For 146,000 people on the gross Solar Bonus Scheme in New South Wales – currently receiving 20c or 60c feed-in tariff for all the electricity they produce from their solar panels, the end is night. The scheme ends on December 31. So if you’re a solar owner on the scheme, what should you do? One of the first things is to ensure you get a net meter installed. Without this meter, come 1 January 2016 all the energy generated from your solar system will effectively be exported to the grid at a measly retail rate of around 6c/kwh. What you’ll be able to do with a ntt meter is use your solar electricity rather than grid electricity which costs 4 or 5 times that amount. A typical solar bonus scheme customer risks wasting $30 per month or more without a nett meter from 1 January 2016. Swapping from gross to net meters will usually involve getting a smart meter. How to get a smart meter? In the past, electricity networks (the companies that own the poles and wires) have owned and read your meter. But now, electricity retailers are able to sell and own meters and are most likely to set you up with a smart meter. There are different kinds of smart meters with different functions but at a minimum they record energy consumption and transmit this remotely via a built-in 3G modem, avoiding manual checks of the meter. This means no more men in high vis inspecting your fuse box every few months.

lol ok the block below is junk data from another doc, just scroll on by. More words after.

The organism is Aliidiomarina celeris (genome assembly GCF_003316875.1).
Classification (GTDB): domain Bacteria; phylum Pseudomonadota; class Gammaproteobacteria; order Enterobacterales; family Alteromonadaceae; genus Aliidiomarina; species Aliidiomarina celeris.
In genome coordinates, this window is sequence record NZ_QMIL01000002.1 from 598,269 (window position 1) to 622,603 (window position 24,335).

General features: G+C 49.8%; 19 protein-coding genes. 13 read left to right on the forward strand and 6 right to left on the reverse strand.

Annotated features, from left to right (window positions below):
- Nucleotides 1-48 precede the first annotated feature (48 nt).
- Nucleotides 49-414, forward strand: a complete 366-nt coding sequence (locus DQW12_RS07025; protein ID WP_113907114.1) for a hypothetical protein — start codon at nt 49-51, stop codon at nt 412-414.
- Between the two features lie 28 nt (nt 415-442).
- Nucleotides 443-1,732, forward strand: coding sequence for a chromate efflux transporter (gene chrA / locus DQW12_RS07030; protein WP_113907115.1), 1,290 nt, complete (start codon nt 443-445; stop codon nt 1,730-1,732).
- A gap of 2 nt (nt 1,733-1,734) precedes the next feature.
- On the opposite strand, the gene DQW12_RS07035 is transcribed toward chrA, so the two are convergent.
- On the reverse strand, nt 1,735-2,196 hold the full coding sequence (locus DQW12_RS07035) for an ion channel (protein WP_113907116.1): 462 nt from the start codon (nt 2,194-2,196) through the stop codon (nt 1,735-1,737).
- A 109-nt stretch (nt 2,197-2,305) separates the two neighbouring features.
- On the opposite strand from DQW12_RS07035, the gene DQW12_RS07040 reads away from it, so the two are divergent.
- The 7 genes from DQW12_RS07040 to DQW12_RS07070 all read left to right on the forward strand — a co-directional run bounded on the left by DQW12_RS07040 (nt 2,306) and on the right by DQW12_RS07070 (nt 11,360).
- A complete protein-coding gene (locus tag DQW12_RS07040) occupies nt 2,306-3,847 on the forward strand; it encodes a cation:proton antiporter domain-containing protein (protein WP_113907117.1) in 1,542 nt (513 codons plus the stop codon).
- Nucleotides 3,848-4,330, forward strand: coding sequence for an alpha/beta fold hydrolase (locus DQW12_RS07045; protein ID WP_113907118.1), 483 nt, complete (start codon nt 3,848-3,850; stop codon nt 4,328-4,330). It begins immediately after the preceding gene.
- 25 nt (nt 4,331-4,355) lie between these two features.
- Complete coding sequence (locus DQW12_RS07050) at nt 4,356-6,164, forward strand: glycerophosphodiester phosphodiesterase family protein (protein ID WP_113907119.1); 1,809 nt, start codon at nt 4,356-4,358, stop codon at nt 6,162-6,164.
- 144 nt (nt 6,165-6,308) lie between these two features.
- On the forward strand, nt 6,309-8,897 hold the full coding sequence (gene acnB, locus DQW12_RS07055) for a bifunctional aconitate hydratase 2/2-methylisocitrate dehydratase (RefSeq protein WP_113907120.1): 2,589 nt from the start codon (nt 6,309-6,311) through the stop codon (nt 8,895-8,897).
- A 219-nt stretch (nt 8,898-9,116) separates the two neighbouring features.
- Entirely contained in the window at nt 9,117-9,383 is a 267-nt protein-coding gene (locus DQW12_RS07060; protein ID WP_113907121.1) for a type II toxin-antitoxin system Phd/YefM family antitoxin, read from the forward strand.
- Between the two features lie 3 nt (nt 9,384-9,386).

If nothing else, smart meters should slash the rate of dog attacks on innocent meter readers! The more sophisticated smart meters will be able to record your usage and generation more frequently – some even provide data in real times so can get more information on when you’re using and generating electricity. Solar Citizens directly surveyed the largest 20 electricity retailers on how they are assisting customers to have a smart meter installed. We found a range of approaches and some less than genuine deals. The Energy Australia offer is the most alarming. Australia’s third largest retailer is advertising “free” smart meters but will be charging customers $10 or $20 per month for an uncapped period. There’s also an exit fee that applies if you want to switch retailers and Energy Australia refused to provide details on the rates being offered. We reckon this deal deserves a wide steer. (UPDATE – it seems Energy Australia have provided an additional offer after Solar Citizens raised concerns. Watch this space.)